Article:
- A Crooked River: Rustlers, Rangers, and Regulars on the Lower Rio Grande, 1861-1877 by Michael L. Collins
In A Crooked River: Rustlers, Rangers, and Regulars on the Lower Rio Grande, 1861-1877, Michael L. Collins argues that "civilization . . . devolved into savagery" along the Rio Grande during the Civil War and Reconstruction and that the Texas Rangers were part of that savagery. His purpose is to tell "the story that Walter Prescott Webb never told" in The Texas Rangers: A Century of Frontier Defense (Austin, 1935), by exploring the Rangers from "the other side of the river" and from the bottom up rather than from the top down, a more balanced and honest account, "history as it happened, not history as it should have been" (pp. 12, 9). Collins continues the story of border racial and cultural conflict that he began in Texas Devils: Rangers and Regulars on the Lower Rio Grande, 1846-1861 (Norman, Okla., 2008). In so doing, he contributes to and expands on recent histories exploring border conflict more fully from the Mexican perspective, such as Benjamin H. Johnson's Revolution in Texas: How a Forgotten Rebellion and Its Bloody Suppression Turned Mexicans into Americans (New Haven, 2003), Arnoldo de Léon's War Along the Border: The Mexican Revolution and Tejano Communities (College Station, Tex., 2012), and Jerry Thompson's biographies of Juan Cortina and José de los Santos Benavides. Collins also provides some earlier context for Andrew R. Graybill's Policing the Great Plains: Rangers, Mounties, and the North American Frontier, 1875-1910 (Lincoln, Neb., 2007). Collins argues that, contrary to [End Page 449] some accounts, the Rangers did not disappear during the Civil War years; they simply "took on a different appearance, that of the gray cloth of the Confederate States of America" (p. 14).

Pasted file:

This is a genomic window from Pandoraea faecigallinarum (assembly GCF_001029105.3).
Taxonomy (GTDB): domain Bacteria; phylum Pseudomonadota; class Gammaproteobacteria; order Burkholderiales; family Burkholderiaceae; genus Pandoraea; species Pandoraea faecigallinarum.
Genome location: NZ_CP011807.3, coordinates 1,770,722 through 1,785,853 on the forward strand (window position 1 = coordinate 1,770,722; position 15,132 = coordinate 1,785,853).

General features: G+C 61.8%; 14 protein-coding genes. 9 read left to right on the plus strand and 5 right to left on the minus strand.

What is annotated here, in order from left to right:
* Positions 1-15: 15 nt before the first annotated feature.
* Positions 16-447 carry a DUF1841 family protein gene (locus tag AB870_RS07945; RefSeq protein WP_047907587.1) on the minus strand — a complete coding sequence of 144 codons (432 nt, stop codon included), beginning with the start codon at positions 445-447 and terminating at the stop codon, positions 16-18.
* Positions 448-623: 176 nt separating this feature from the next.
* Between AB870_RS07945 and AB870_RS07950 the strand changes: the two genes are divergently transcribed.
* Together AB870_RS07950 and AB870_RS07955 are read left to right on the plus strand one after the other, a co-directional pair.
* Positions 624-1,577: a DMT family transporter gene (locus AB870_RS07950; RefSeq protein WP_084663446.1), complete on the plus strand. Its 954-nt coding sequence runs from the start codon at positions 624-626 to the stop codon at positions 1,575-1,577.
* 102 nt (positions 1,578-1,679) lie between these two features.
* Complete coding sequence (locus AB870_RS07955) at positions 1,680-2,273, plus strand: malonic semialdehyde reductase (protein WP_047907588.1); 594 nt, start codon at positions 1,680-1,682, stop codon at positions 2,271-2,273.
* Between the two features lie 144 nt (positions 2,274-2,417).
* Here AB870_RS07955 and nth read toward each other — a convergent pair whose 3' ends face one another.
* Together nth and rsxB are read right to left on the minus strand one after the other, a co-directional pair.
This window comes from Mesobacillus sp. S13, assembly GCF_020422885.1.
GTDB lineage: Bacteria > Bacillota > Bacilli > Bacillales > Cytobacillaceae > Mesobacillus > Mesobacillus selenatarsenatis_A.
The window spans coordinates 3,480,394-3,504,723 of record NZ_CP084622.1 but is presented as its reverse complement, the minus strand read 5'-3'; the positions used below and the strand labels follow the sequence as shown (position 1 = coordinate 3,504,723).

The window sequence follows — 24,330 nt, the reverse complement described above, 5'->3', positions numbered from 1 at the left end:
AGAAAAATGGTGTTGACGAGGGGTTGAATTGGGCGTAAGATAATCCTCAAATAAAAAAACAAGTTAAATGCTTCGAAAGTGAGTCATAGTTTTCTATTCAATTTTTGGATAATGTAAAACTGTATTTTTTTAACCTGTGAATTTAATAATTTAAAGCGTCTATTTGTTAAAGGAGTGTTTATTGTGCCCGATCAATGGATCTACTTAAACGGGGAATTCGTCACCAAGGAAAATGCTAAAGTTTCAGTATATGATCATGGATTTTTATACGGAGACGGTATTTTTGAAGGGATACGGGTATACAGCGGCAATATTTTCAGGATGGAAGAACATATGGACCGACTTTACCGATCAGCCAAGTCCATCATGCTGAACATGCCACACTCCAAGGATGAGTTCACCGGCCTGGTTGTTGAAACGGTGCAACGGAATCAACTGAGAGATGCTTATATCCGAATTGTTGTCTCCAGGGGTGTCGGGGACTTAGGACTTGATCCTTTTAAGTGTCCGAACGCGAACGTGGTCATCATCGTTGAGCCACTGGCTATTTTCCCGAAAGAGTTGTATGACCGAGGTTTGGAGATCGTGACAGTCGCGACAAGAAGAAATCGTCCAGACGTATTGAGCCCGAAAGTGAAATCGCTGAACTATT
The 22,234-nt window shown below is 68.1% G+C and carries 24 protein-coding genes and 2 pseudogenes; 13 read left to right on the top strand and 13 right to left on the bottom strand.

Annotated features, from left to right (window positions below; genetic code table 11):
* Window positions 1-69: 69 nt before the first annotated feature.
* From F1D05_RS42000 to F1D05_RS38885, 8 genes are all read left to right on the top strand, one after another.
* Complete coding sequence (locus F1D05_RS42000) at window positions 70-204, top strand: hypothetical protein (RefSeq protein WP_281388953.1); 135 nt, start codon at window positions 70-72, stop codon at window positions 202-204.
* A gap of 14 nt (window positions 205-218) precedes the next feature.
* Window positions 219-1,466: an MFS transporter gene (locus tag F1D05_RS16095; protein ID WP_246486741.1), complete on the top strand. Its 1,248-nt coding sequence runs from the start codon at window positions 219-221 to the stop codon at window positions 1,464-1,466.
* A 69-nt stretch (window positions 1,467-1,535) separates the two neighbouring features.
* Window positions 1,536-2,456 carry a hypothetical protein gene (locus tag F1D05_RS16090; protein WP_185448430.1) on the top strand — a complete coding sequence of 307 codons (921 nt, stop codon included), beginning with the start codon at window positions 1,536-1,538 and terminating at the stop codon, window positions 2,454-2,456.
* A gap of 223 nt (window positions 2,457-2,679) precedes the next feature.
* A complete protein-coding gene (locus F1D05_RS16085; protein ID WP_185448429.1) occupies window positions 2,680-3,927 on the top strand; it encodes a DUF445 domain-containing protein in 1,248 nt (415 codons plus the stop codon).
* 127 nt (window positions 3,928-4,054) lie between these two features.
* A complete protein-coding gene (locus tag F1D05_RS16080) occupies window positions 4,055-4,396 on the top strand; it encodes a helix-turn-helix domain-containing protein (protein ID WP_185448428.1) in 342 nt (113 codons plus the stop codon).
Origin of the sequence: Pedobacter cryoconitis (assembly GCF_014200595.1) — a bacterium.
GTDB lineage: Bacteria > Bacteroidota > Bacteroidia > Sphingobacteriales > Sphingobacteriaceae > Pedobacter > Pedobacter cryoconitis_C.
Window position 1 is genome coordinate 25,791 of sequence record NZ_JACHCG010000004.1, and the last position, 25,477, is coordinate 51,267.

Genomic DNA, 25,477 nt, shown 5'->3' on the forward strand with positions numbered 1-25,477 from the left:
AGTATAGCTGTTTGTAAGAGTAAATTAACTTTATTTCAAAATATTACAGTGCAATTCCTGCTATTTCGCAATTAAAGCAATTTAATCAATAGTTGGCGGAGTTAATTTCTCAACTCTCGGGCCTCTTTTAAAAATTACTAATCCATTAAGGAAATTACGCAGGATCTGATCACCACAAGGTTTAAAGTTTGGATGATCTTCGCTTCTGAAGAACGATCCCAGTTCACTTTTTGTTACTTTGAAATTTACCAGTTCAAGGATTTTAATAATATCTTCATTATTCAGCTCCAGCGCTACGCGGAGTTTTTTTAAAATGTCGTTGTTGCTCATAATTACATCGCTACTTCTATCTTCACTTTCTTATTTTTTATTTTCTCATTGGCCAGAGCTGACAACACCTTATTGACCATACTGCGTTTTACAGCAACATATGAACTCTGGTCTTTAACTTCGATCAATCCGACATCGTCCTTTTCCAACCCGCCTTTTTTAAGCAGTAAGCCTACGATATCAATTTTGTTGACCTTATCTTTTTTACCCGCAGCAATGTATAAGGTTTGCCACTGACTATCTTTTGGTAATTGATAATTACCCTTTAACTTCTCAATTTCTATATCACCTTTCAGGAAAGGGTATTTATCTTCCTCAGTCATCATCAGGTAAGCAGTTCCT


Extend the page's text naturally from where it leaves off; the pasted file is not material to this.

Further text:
The prologue hints at what is to come by recounting the "brutish behavior" of the Texas Rangers as they ruthlessly hanged a Union army captain so as to demonstrate to other prisoners what would happen if they did not reveal everything they knew about Union activity in the area (p. 21). These same Rangers had massacred thirty-six German Union sympathizers in the Texas Hill Country several months earlier. The ten ensuing chapters explore, generally in chronological order, violent conflicts that emerged from the U.S. and Mexican civil wars raging at the time as well as from struggles over stolen cattle. Collins paints a picture of the typical Texas Ranger as "a citizen soldier," rather than "a professional lawman," and often "on the 'wrong side' of the law" (p. 9). Leaders, such as Captain Leander H. McNelly, praised by Webb as heroes, employed cruel tactics and engaged in torture on the basis that '"their ends justified their means'" (p. 287). Collins does not shy away from exposing the violence perpetrated by people from a variety of racial and ethnic groups; the existence of this dark side of humanity seems to be one of his main themes. For example, in his exploration of the cattle wars, he portrays the brutality of the Comanche, Kickapoo, and Lipan Apache raiders as well as the vicious response by the Rangers, who burned homes and killed women and children. In another situation, the Rangers attacked peaceful Tejano farmers in retaliation for the actions of a few Mexican bandits.
Collins keeps the reader fascinated with his ability to tell intriguing stories using a clear and descriptive writing style. He has mined an array of previously understudied sources, including newspaper accounts, personal papers, government documents, and unpublished manuscript collections. An engaging and accessible book for a wide variety of audiences, A Crooked River is sure to be a definitive account of the Texas Rangers and border violence between 1861 and 1877 for many years to come.